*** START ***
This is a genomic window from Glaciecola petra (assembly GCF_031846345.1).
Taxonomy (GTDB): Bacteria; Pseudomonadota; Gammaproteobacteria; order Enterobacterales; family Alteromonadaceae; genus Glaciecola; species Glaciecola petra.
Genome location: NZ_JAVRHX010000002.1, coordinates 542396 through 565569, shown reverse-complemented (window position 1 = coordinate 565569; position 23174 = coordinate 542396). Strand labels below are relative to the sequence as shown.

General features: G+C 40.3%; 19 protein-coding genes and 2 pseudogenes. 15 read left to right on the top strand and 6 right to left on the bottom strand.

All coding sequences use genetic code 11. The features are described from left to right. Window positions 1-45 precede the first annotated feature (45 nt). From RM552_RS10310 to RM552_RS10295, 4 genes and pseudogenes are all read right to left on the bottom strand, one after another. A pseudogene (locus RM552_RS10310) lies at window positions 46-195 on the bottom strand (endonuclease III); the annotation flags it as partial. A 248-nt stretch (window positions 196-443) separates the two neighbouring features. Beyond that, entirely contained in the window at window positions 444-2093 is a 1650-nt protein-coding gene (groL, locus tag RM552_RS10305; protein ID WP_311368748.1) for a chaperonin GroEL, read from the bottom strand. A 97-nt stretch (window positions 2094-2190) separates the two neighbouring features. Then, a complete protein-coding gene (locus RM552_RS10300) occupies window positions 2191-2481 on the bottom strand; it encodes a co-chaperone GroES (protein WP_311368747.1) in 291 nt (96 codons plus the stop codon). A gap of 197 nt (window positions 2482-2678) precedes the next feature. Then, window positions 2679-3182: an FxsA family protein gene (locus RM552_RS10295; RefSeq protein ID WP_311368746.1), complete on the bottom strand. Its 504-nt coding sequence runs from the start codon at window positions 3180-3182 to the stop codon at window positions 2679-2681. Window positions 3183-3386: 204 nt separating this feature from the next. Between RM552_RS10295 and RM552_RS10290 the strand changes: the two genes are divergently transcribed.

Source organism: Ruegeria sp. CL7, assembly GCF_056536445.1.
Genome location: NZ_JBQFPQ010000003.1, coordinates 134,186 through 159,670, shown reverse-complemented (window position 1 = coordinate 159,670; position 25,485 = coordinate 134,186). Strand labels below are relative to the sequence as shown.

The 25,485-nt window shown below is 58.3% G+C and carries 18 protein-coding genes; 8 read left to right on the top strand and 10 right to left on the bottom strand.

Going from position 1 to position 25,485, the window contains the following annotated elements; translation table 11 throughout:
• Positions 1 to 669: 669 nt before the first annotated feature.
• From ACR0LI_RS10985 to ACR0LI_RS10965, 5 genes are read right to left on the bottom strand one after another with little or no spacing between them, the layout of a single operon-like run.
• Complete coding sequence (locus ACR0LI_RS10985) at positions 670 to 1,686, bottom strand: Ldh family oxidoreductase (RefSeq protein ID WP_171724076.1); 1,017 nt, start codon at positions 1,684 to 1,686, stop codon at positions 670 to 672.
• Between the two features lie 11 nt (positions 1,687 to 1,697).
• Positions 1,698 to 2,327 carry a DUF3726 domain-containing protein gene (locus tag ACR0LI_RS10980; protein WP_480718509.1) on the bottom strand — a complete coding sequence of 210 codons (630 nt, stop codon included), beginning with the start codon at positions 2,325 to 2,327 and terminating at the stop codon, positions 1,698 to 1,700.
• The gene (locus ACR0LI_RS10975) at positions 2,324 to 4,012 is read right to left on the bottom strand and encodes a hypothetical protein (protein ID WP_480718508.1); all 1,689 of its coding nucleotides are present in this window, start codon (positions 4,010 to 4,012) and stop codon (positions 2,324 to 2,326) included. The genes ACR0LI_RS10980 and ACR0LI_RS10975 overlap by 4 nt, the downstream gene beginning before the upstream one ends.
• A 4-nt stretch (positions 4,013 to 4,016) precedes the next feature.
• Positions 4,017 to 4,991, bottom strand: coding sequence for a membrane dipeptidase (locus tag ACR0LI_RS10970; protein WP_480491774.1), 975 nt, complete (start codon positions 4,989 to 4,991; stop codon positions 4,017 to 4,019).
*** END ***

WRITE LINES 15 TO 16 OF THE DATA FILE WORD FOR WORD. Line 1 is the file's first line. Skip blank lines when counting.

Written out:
• The gene (locus ACR0LI_RS10975) at positions 2,324 to 4,012 is read right to left on the bottom strand and encodes a hypothetical protein (protein ID WP_480718508.1); all 1,689 of its coding nucleotides are present in this window, start codon (positions 4,010 to 4,012) and stop codon (positions 2,324 to 2,326) included. The genes ACR0LI_RS10980 and ACR0LI_RS10975 overlap by 4 nt, the downstream gene beginning before the upstream one ends.
• A 4-nt stretch (positions 4,013 to 4,016) precedes the next feature.